34. Y. Liu, Y. Wang, Y. Wang, Y. Shu, H. Tan, and Y. Zhao, “Bioinspired structural color particles with multi-layer graphene oxide encapsulated nanoparticle components,” Bioactive Materials, vol. 5, no. 4, pp. 917–923, 2020. View at: Publisher Site | Google Scholar
  35. X. Chen, Q. Guo, W. Chen et al., “Biomimetic design of photonic materials for biomedical applications,” Acta Biomaterialia, vol. 121, pp. 143–179, 2021. View at: Publisher Site | Google Scholar
  36. J. Y. Wang, Y. Cao, Y. Feng, F. Yin, and J. P. Gao, “Multiresponsive inverse-opal hydrogels,” Advanced Materials, vol. 19, no. 22, pp. 3865–3871, 2007. View at: Publisher Site | Google Scholar
  37. M. Honda, T. Seki, and Y. Takeoka, “Dual tuning of the photonic band-gap structure in soft photonic crystals,” Advanced Materials, vol. 21, no. 18, pp. 1801–1804, 2009. View at: Publisher Site | Google Scholar
  38. C. I. Aguirre, E. Reguera, and A. Stein, “Tunable colors in opals and inverse opal photonic crystals,” Advanced Functional Materials, vol. 20, no. 16, pp. 2565–2578, 2010. View at: Publisher Site | Google Scholar
  39. X. Hu, Z. Ma, J. Li et al., “Superior water anchoring hydrogel validated by colorimetric sensing,” Materials Horizons, vol. 7, no. 12, pp. 3250–3257, 2020. View at: Publisher Site | Google Scholar
  40. J. H. Holtz and S. A. Asher, “Polymerized colloidal crystal hydrogel films as intelligent chemical sensing materials,” Nature, vol. 389, no. 6653, pp. 829–832, 1997. View at: Publisher Site | Google Scholar
  41. C. E. Reese, A. V. Mikhonin, M. Kamenjicki, A. Tikhonov, and S. A. Asher, “Nanogel nanosecond photonic crystal optical switching,” Journal of the American Chemical Society, vol. 126, no. 5, pp. 1493–1496, 2004. View at: Publisher Site | Google Scholar
  42. M. Chen, L. Zhou, Y. Guan, and Y. Zhang, “Polymerized microgel colloidal crystals: photonic hydrogels with tunable band gaps and fast response rates,” Angewandte Chemie, International Edition, vol. 52, no. 38, pp. 9961–9965, 2013. View at: Publisher Site | Google Scholar
  43. J. Chen, L. Xu, M. Yang, X. Chen, X. Chen, and W. Hong, “Highly stretchable photonic crystal hydrogels for a sensitive mechanochromic sensor and direct ink writing,” Chemistry of Materials, vol. 31, no. 21, pp. 8918–8926, 2019. View at: Publisher Site | Google Scholar
  44. F. Fu, Z. Chen, Z. Zhao et al., “Bio-inspired self-healing structural color hydrogel,” Proceedings of the National Academy of Sciences of the United States of America, vol. 114, no. 23, pp. 5900–5905, 2017. View at: Publisher Site | Google Scholar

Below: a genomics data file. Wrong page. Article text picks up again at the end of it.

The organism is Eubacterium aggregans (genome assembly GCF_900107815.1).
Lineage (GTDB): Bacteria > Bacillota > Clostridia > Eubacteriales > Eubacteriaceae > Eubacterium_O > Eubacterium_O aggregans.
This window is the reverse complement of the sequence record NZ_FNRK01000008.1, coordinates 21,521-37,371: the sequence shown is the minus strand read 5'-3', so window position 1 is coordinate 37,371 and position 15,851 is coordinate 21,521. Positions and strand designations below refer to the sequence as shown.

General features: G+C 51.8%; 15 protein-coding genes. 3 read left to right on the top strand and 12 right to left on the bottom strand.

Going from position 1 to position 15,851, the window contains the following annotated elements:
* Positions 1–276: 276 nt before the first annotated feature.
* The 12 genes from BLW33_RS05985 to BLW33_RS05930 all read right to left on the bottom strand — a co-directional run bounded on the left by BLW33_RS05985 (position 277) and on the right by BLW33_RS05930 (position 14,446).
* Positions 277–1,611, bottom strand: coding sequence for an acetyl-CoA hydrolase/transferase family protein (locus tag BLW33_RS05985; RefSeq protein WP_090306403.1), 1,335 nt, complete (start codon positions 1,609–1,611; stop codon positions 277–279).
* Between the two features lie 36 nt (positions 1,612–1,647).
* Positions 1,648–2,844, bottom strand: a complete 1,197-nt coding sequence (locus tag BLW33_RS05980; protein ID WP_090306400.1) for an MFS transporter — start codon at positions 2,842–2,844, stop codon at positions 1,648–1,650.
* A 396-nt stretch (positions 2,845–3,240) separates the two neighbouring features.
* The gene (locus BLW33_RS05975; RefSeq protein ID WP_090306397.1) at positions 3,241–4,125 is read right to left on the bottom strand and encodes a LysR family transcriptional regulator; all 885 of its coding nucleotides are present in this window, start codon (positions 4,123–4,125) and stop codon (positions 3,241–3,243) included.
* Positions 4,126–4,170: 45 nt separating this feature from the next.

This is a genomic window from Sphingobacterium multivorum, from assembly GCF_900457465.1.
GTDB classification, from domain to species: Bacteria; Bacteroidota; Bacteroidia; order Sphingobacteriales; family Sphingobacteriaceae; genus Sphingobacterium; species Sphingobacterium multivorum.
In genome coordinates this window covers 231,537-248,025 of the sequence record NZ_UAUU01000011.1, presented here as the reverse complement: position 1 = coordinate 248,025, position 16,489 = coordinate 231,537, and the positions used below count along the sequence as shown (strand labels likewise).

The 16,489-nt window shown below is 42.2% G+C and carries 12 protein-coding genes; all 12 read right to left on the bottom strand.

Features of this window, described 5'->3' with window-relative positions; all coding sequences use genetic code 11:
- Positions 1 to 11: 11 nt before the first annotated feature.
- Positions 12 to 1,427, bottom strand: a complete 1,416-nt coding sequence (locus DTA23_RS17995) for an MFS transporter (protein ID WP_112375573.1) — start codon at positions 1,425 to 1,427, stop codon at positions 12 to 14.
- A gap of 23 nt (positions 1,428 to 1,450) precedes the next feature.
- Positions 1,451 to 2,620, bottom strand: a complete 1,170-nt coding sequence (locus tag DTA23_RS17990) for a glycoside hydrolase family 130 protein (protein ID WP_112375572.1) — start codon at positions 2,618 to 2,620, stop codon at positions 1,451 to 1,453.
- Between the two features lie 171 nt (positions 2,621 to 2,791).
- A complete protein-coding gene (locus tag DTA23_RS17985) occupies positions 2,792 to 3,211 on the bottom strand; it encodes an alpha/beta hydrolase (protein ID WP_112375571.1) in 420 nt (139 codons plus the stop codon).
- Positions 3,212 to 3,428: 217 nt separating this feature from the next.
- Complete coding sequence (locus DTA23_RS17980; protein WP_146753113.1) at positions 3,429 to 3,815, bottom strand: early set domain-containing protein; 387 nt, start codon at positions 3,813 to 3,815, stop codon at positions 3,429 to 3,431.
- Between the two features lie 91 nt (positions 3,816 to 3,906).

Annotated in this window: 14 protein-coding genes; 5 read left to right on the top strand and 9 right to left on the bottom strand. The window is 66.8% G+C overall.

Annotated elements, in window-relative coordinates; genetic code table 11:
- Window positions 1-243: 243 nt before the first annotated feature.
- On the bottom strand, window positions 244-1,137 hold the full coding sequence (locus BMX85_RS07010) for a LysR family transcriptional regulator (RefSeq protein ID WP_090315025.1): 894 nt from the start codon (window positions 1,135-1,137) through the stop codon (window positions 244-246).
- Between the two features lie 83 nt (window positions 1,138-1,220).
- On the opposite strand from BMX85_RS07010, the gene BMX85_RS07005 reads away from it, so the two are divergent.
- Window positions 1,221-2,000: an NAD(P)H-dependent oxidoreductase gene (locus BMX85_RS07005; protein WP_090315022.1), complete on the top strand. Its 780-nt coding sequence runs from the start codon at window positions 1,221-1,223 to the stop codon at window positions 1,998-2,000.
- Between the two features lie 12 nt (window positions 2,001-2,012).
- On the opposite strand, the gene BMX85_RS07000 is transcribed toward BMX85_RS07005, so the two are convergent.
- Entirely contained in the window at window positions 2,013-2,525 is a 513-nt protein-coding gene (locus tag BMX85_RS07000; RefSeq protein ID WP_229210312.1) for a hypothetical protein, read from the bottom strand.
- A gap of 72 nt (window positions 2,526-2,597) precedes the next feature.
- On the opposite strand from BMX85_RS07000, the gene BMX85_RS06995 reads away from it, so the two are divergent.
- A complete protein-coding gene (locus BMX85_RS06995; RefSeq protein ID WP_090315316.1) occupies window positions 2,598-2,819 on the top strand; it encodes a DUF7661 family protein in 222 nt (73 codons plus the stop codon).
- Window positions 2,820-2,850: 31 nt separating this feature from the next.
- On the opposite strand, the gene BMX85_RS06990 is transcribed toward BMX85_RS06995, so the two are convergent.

45. Z. Zhu, J. D. Liu, C. Liu et al., “Microfluidics-assisted assembly of injectable photonic hydrogels toward reflective cooling,” Small, vol. 16, no. 9, article 1903939, 2019. View at: Publisher Site | Google Scholar
  46. J. Zhang, Y. Li, X. Zhang, and B. Yang, “Colloidal self-assembly meets nanofabrication: from two-dimensional colloidal crystals to nanostructure arrays,” Advanced Materials, vol. 22, no. 38, pp. 4249–4269, 2010. View at: Publisher Site | Google Scholar
  47. S.-N. Yin, J. Liu, D. Wu, S. Chen, and W. Xia, “Robust self-healing magnetically induced colloidal photonic crystal hydrogels,” ACS Applied Polymer Materials, vol. 2, no. 2, pp. 448–454, 2019. View at: Publisher Site | Google Scholar
  48. G. Pan, B. Guo, Y. Ma et al., “Dynamic introduction of cell adhesive factor via reversible multicovalent phenylboronic acid/cis-diol polymeric complexes,” Journal of the American Chemical Society, vol. 136, no. 17, pp. 6203–6206, 2014. View at: Publisher Site | Google Scholar
  49. V. Yesilyurt, M. J. Webber, E. A. Appel, C. Godwin, R. Langer, and D. G. Anderson, “Injectable self-healing glucose-responsive hydrogels with pH-regulated mechanical properties,” Advanced Materials, vol. 28, no. 1, pp. 86–91, 2016. View at: Publisher Site | Google Scholar
  50. Y. Ma, X. Tian, L. Liu, J. Pan, and G. Pan, “Dynamic synthetic biointerfaces: from reversible chemical interactions to tunable biological effects,” Accounts of Chemical Research., vol. 52, no. 6, pp. 1611–1622, 2019. View at: Publisher Site | Google Scholar
  51. G. Pan, Q. Guo, C. Cao, H. Yang, and B. Li, “Thermo-responsive molecularly imprinted nanogels for specific recognition and controlled release of proteins,” Soft Matter, vol. 9, no. 14, pp. 3840–3850, 2013. View at: Publisher Site | Google Scholar
  52. M. Andersson and S. L. Maunu, “Structural studies of poly (N-isopropylacrylamide) microgels: effect of SDS surfactant concentration in the microgel synthesis,” Journal of Polymer Science: Polymer Physics, vol. 44, no. 23, pp. 3305–3314, 2006. View at: Publisher Site | Google Scholar
  53. G. Pan, Q. Guo, Y. Ma, H. Yang, and B. Li, “Thermo-responsive hydrogel layers imprinted with RGDS peptide: a system for harvesting cell sheets,” Angewandte Chemie International Edition, vol. 52, no. 27, pp. 6907–6911, 2013. View at: Publisher Site | Google Scholar
  54. B. Guo, G. Pan, Q. Guo et al., “Saccharides and temperature dual-responsive hydrogel layers for harvesting cell sheets,” Chemical Communications, vol. 51, no. 4, pp. 644–647, 2015. View at: Publisher Site | Google Scholar
  55. J. Xu, D. Yang, W. Li, Y. Gao, H. Chen, and H. Li, “Phenylboronate-diol crosslinked polymer gels with reversible sol-gel transition,” Polymer, vol. 52, no. 19, pp. 4268–4276, 2011. View at: Publisher Site | Google Scholar
  56. M. Piest, X. Zhang, J. Trinidad, and J. F. Engbersen, “pH-responsive, dynamically restructuring hydrogels formed by reversible crosslinking of PVA with phenylboronic acid functionalised PPO–PEO–PPO spacers (Jeffamines®),” Soft Matter, vol. 7, no. 23, pp. 11111–11118, 2011. View at: Publisher Site | Google Scholar
  57. M. C. Roberts, M. C. Hanson, A. P. Massey, E. A. Karren, and P. F. Kiser, “Dynamically restructuring hydrogel networks formed with reversible covalent crosslinks,” Advanced Materials, vol. 19, no. 18, pp. 2503–2507, 2007. View at: Publisher Site | Google Scholar

Copyright © 2021 Yue Ma et al. Exclusive Licensee Science and Technology Review Publishing House. Distributed under a Creative Commons Attribution License (CC BY 4.0).

 PDF Download Citation Citation
Views509
Downloads372
Altmetric Score
Citations